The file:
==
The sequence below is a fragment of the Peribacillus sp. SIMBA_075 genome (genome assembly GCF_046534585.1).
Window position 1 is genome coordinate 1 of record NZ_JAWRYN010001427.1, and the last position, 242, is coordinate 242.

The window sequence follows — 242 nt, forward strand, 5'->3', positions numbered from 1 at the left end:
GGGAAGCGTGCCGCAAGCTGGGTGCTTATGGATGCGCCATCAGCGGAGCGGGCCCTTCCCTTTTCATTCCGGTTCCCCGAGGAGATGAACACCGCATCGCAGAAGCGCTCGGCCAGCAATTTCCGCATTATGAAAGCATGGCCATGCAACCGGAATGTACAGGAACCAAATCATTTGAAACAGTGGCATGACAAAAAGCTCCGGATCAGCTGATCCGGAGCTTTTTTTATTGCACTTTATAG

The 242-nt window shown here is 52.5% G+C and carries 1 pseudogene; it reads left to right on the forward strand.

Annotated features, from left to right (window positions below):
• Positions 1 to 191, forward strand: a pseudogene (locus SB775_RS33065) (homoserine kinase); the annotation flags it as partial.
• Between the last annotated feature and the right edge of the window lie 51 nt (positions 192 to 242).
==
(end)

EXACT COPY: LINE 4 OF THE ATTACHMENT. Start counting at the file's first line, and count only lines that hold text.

GGGAAGCGTGCCGCAAGCTGGGTGCTTATGGATGCGCCATCAGCGGAGCGGGCCCTTCCCTTTTCATTCCGGTTCCCCGAGGAGATGAACACCGCATCGCAGAAGCGCTCGGCCAGCAATTTCCGCATTATGAAAGCATGGCCATGCAACCGGAATGTACAGGAACCAAATCATTTGAAACAGTGGCATGACAAAAAGCTCCGGATCAGCTGATCCGGAGCTTTTTTTATTGCACTTTATAG